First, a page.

This site calls it Murphy’s Law of Finger-Pointing, and a commenter here refers to it as “that Law of Internet Dynamics” (implictly one of many). Those names suck.
OK, this is better: this Language Log entry by Mark Liberman calls it “the Iron Law of Nitpicking”, citing Zeno at Halfway There, who summarizes it as “You are never more likely to make a grammatical error than when correcting someone else’s grammar.”
“The Iron Law of Nitpicking.” That’s a name for it that I can live with.
Reading further in Liberman’s post (I initially thought the survey box marked the end of the piece), I see that he traces the concept back further:
Jed Hartman ("Words & Stuff”, April 20, 1999): “Any article or statement about correct grammar, punctuation, or spelling is bound to contain at least one eror”.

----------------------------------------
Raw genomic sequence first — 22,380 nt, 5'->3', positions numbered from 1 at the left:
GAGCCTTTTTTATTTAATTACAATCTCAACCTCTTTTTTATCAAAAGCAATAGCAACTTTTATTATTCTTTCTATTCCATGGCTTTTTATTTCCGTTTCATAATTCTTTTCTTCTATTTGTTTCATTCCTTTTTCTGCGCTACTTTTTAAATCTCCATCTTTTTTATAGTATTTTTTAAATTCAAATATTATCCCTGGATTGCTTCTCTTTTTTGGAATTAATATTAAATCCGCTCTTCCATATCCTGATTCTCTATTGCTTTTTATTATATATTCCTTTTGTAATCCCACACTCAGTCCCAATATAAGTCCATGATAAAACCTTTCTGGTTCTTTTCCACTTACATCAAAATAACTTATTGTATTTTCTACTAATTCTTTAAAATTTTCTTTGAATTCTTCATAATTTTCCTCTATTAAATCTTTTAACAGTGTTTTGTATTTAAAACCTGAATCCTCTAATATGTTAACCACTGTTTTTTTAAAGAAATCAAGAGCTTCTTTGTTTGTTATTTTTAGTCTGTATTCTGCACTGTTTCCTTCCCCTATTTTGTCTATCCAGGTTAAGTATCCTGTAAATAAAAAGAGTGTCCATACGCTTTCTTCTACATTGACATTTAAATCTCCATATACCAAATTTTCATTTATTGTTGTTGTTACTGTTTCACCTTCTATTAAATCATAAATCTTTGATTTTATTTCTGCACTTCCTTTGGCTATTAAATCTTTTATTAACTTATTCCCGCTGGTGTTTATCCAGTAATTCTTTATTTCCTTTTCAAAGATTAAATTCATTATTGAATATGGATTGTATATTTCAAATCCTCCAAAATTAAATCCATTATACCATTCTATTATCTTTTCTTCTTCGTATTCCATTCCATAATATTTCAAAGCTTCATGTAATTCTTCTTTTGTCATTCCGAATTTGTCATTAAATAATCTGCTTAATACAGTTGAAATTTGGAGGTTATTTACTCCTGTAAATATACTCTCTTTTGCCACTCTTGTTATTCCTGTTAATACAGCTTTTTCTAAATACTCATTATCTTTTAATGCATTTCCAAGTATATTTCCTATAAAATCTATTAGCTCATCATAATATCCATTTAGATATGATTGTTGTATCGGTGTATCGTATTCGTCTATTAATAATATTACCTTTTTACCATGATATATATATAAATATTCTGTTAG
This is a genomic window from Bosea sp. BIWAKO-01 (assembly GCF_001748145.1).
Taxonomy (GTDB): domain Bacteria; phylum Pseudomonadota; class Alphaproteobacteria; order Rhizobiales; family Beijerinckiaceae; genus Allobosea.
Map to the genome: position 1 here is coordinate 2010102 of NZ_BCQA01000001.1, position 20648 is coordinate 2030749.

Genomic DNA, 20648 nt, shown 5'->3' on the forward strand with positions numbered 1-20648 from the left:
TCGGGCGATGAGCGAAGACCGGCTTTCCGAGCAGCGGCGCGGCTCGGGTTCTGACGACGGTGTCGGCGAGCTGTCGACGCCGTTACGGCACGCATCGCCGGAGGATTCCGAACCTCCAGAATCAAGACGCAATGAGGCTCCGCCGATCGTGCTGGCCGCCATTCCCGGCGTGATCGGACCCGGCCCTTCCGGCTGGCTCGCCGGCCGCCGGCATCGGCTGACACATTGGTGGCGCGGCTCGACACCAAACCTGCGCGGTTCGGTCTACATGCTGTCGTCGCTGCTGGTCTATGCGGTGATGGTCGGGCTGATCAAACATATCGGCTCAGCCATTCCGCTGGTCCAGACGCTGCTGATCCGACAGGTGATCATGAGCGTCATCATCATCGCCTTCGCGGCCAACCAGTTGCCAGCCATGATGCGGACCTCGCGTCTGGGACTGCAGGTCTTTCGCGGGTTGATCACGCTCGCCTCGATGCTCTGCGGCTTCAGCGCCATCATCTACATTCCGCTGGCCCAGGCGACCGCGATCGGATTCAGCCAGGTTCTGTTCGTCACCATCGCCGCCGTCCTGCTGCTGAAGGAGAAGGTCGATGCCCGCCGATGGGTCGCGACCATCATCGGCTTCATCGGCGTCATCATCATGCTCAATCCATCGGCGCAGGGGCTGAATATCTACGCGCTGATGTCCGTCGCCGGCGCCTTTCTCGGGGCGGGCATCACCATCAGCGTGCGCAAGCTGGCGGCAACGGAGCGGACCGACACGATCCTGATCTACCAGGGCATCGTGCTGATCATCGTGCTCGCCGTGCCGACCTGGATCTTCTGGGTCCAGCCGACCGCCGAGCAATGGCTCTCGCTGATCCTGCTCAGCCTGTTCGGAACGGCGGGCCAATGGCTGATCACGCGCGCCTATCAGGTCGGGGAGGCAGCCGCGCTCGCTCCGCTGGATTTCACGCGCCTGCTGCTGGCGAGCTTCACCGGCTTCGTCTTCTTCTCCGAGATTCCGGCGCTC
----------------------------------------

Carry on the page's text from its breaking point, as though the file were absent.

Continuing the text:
Perchprism/Skitt: (alt.usage.english, April 26, 1999): “Any post correcting an error in another post will contain at least one error itself” or “The likelihood of an error in a post is directly proportional to the embarrassment it will cause the poster”.
Erin McKean: (Verbatim Magazine, Summer 1999) “Any correction of the speech or writing of others will contain at least one grammatical, spelling, or typographical error.”
Even Ambrose Bierce made a similar observation: [W]riters all, both great and small, are habitual sinners against the light; and their accuser is cheerfully aware that his own work will supply (as in making this book it has supplied) many “awful examples”...
Given the apparent difficulty of establishing priority, it’s probably best not to name it for a specific person. “The Iron Law of Nitpicking” it shall be.
So let it be written, so let it be done. ;)